Other community leaders are reluctant to use the word "entrapment" to describe the FBI's operations but insist that the cases may sometimes blur a line between radicalization and actual criminal behavior. What is needed, they say, is for the government to partner with the Muslim community in order to intervene earlier in the radicalization process. "We want to see a division of labor -- that law enforcement focuses on criminal activity, and when it comes to ideas, thoughts, and behaviors, you allow experts in the community to deal with that issue," says Haris Tarin, director of the Washington, D.C., office of the Muslim Public Affairs Council. "If that exists, you won't have this conversation about entrapment."
This already happens on an ad-hoc basis, according to Mohamed Elibiary of the Freedom and Justice Foundation, who has worked with government officials in the past to intervene in cases involving young Muslims in danger of being radicalized. "The Joint Terrorism Task Force has community-based partners, who are vetted and whom they are comfortable bringing into the loop if the subject is 'fixable,'" Elibiary says. But he agrees that there needs to be a formal process instituted on a national level. "As long the FBI does these cases alone in the community, this is the kind of reaction you're going to get."
South Texas College of Law professor Dru Stevenson says the stings are attractive for a number of reasons, not the least of which is that they sow paranoia among terrorist recruiting networks. He adds that an entrapment defense in these cases is difficult to mount because of the standards in the federal court system.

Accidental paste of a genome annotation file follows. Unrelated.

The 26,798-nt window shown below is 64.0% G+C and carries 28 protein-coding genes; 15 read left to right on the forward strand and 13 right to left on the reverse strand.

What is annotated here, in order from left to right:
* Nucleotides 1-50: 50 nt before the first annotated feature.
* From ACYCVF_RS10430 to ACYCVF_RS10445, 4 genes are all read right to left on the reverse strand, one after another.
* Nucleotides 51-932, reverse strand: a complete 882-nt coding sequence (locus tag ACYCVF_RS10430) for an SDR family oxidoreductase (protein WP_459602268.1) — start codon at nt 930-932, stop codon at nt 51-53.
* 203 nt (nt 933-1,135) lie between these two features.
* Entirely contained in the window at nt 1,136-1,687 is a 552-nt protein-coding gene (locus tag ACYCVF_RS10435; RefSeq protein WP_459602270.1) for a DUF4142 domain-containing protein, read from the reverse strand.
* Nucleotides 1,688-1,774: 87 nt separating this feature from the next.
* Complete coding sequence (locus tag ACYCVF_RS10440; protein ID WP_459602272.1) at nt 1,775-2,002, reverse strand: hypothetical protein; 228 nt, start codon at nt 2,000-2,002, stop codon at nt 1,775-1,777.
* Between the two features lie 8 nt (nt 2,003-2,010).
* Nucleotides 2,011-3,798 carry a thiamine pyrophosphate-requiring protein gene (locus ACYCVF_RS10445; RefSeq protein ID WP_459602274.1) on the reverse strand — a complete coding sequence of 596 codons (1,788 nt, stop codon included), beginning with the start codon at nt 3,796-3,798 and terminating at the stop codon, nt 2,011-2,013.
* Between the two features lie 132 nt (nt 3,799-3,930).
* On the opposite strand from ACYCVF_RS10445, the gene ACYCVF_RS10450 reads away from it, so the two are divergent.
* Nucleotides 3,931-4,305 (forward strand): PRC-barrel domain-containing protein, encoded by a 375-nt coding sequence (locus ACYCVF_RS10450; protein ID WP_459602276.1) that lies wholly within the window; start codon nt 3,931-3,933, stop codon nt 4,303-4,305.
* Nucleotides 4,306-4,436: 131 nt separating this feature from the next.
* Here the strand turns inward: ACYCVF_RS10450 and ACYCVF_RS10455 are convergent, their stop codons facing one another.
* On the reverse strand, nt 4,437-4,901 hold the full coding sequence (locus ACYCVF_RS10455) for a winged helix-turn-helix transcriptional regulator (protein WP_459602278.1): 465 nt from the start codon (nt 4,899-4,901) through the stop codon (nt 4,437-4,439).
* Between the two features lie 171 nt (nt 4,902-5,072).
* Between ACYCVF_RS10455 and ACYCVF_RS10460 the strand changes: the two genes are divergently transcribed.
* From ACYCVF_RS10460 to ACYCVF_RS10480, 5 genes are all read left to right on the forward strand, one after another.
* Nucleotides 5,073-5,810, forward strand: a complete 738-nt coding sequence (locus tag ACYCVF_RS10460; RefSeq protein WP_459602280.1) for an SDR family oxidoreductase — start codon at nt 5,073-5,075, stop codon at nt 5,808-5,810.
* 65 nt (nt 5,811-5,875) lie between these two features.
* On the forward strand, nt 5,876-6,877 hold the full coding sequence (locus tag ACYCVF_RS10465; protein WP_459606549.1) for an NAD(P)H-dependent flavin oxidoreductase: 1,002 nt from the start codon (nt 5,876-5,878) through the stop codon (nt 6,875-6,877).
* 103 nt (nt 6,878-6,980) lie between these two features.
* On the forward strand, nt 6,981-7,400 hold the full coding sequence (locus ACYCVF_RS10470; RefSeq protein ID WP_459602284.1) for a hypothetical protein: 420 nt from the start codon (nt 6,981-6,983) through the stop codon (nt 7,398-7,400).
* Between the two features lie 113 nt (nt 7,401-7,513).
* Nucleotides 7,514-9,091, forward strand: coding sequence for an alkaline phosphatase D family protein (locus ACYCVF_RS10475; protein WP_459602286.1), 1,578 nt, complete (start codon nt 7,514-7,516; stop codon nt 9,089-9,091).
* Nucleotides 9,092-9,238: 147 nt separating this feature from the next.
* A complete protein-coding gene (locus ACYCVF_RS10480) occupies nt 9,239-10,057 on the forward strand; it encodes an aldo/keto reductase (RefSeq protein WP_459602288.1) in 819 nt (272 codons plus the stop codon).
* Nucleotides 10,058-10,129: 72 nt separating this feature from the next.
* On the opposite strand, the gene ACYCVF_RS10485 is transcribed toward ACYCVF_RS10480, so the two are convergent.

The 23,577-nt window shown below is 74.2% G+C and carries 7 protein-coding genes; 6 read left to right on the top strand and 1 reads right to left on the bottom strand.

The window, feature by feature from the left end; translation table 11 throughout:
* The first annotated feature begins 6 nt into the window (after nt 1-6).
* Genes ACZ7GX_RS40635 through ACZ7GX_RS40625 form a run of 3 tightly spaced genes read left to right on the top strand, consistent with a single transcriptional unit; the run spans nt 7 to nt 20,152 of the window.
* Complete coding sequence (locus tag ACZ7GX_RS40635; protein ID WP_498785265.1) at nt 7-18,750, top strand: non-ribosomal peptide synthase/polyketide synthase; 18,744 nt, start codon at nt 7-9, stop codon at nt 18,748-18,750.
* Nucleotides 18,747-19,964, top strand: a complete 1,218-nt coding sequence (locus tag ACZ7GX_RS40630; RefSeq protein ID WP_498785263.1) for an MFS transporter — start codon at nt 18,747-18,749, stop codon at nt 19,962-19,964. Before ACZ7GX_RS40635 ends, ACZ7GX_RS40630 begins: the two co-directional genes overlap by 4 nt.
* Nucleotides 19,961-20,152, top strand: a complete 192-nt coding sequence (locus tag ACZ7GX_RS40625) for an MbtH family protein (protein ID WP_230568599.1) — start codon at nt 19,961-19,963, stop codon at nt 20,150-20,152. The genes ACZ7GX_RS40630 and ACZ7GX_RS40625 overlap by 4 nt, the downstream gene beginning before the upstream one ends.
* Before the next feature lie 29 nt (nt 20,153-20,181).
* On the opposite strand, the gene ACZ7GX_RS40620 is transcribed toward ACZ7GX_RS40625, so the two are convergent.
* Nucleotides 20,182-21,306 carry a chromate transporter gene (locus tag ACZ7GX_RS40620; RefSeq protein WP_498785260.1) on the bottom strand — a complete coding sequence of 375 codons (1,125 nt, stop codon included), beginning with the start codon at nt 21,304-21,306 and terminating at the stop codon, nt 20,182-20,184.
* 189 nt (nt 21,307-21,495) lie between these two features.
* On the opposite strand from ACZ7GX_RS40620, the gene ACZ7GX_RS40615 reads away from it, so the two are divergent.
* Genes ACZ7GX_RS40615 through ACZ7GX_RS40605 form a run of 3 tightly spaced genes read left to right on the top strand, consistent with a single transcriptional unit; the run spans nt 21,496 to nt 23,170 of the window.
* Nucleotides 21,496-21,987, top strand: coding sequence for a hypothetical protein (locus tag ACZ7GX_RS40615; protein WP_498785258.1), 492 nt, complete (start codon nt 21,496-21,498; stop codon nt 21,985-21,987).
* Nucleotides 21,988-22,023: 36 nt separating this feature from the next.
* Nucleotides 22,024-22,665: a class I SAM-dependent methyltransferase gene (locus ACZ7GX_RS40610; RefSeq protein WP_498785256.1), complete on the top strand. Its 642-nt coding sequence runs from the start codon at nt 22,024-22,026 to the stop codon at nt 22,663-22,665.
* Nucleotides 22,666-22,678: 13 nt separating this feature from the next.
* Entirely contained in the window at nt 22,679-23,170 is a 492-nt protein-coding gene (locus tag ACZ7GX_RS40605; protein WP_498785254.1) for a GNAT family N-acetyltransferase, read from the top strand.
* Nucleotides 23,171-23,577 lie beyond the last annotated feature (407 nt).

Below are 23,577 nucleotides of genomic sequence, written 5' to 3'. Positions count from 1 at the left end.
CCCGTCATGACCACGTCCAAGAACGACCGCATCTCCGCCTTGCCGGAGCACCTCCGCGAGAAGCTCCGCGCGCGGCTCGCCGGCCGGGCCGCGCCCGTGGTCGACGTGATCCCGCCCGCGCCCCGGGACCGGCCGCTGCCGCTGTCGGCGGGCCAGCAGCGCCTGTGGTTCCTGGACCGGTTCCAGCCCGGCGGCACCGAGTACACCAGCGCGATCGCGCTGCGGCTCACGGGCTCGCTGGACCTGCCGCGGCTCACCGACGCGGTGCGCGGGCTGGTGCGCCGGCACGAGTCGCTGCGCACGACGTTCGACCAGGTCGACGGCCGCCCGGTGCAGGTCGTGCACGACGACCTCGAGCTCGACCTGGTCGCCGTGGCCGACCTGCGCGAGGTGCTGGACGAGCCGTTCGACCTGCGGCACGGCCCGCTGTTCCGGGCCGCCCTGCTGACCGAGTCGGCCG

"The defendant has to show that he was not predisposed; it is not at all enough to show but for the inducement he would not have committed the crime," Stevenson says. "Any evidence that you were already interested in doing this type of thing is probably going to be fatal to your entrapment defense." Federal agents know that -- which is why at some point during the investigation, they gauge the target's commitment. According to the arrest warrant in the Mohamud case, agents reminded Mohamud of the potential casualties and asked if he were "serious." Mohamud also allegedly tried to contact alleged terrorist operatives abroad in order to seek training, prior to federal agents becoming involved.
Alyoush concedes that "from a technical legal perspective," many of these cases might not amount to entrapment. "However," he says, "there is something immoral, or at least questionable, about the FBI luring confused, socially alienated, and sometimes unstable individuals into becoming terrorists."
These cases also trouble some civil libertarians, who under other circumstances would be more forcefully questioning the fairness of the stings. "Obviously there are some imperfections in the federal court system, but this is a triage situation," says one prominent civil-libertarian attorney. "The emergency is dealing with issues like Guantánamo, military commissions, and indefinite detention without trial."
Those concerned that the stings cross a line are worried it's already too late, since no one in any of these cases has ever successfully argued entrapment. "Have we already accepted the notion that if it's terrorism, forget it on 'entrapment,' because if you would do this under any circumstances, then you're going to suffer the penalty?" Greenberg says. "In terms of the record, that's the case."